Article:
NPT: Do you agree with your granddaughter’s friend, Bennett’s attitude about Carrowmore and developers?
CeeCee:Absolutely. Few people seem to realize anymore that our history lives on in old buildings, and that once they are gone, along with the stories and memories that are contained within their walls, they are gone forever.
NPT: Do you wish Bennett and Larkin hooked up?
CeeCee:When, while back in high school?
CeeCee: No. They were friends first. It’s only when they became adults and Larkin could see Bennett with adult eyes did it make sense for their relationship to move into something deeper. And neither Larkin nor Bennett are the ‘hooking up’ kind of people—their relationships are meaningful.
NPT: Do you think it is good or bad to keep a secret?
CeeCee: It depends on the motive. If it’s to protect a loved one, then it can be excused and/or forgiven. If it’s used for subterfuge, or to keep hiding something that might help another person, then no.
NPT: Does Bitty still play an important role in your life?
CeeCee:I think it’s natural for people who’ve known each other for so long to get on each other’s nerves sometimes, just as it’s natural for your love to grow to something deeper. There is something special about someone who’s known you your whole life, knows all your secrets and flaws, yet loves you anyway.
NPT: After the accident and Ivy unconscious, was it hard to see her physically there, but unable to communicate with her?
CeeCee:Of course—she’s always been like a daughter to me. The one thing that got me through those early days was believing she would wake up and be able to answer all the questions we had for her.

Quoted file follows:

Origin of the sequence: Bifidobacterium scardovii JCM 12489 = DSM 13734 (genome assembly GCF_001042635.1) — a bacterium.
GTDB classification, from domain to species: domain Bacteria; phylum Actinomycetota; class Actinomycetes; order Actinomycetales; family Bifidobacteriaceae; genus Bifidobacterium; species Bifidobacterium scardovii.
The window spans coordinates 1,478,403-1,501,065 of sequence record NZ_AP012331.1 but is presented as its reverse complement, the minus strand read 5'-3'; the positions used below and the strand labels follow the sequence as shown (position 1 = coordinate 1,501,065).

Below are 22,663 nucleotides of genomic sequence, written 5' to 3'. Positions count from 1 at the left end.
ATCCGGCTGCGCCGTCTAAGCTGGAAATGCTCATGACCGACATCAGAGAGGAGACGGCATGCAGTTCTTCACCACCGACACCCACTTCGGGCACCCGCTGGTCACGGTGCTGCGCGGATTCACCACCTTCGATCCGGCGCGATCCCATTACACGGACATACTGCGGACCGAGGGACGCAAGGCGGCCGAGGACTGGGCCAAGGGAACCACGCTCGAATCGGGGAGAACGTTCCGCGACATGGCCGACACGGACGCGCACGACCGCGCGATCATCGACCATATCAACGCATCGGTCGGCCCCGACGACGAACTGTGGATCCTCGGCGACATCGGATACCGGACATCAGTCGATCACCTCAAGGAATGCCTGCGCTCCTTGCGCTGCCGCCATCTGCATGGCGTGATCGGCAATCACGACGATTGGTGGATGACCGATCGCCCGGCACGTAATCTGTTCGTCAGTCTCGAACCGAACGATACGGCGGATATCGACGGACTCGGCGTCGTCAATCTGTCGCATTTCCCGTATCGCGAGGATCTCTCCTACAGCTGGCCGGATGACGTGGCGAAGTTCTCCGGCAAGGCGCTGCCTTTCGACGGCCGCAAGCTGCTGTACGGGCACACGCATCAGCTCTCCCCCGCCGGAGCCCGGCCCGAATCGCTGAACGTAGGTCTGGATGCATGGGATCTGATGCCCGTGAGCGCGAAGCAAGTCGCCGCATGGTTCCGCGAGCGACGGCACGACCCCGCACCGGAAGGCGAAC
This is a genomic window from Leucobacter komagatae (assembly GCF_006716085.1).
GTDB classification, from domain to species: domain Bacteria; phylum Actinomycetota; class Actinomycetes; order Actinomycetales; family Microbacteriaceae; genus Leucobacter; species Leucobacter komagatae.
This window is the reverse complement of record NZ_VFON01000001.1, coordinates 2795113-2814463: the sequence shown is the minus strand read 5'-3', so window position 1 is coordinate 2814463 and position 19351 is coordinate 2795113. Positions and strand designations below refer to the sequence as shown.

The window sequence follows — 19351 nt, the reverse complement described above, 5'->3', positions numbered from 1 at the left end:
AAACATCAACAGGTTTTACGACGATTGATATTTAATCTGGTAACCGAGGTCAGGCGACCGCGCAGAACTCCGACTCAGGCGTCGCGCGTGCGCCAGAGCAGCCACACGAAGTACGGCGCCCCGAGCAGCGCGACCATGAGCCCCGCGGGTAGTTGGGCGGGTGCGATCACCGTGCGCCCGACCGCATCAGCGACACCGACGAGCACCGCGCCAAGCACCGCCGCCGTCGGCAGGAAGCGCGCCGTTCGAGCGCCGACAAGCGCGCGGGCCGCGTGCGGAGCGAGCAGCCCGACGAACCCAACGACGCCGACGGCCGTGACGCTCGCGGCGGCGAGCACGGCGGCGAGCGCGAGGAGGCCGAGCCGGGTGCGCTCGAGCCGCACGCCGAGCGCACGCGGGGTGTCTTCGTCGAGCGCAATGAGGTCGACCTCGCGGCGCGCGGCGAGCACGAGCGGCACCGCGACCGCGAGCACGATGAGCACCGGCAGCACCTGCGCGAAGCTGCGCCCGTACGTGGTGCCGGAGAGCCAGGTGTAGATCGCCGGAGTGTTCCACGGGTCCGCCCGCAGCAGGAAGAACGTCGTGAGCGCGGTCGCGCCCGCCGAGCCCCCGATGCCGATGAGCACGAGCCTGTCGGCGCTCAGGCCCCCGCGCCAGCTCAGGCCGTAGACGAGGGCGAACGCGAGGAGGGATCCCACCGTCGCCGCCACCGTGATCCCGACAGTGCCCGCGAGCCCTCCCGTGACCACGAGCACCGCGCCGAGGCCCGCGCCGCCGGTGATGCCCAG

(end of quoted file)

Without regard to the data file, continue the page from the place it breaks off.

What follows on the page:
NPT: Do you think dreams really do come true?
CeeCee:Only when hard work and determination are added to the dreaming!
NPT: Who taught Larkin how to shag dance?
CeeCee:I’m thinking probably her mother, or Bennett. They used to have impromptu dance/ barbecue parties when they lived near each other.
NPT: What do you do for fun?
CeeCee:I love to work in my garden and of course I love to bake. I always make sure I have something in the freezer waiting to be defrosted in case of unexpected company.
NPT: What are your interests besides baking and gardening?
CeeCee:I love keeping in touch with my friends and being an active member of my church and community.
NPT: Are you content with your life?
CeeCee:Absolutely. I’m surrounded by family and loved ones. I’ve had losses, but I’ve also had a great deal of love and blessings in my long life.
NPT: If you could put another ribbon in the tree what would it say?
CeeCee:I wish Larkin would stay in Georgetown forever!
NPT: Is there anything you want to add, if so please do?
CeeCee:Be kind to one another. And honest. Those two things alone will guide you through life.
NPT:Thank you for your time and insight!
Karen White is the New York Times bestselling author of twenty previous books, including The Night the Lights Went Out, Flight Patterns, The Sound of Glass, A Long Time Gone, and The Time Between, and a coauthor, with Beatriz Williams and Lauren Willig, of The Forgotten Room.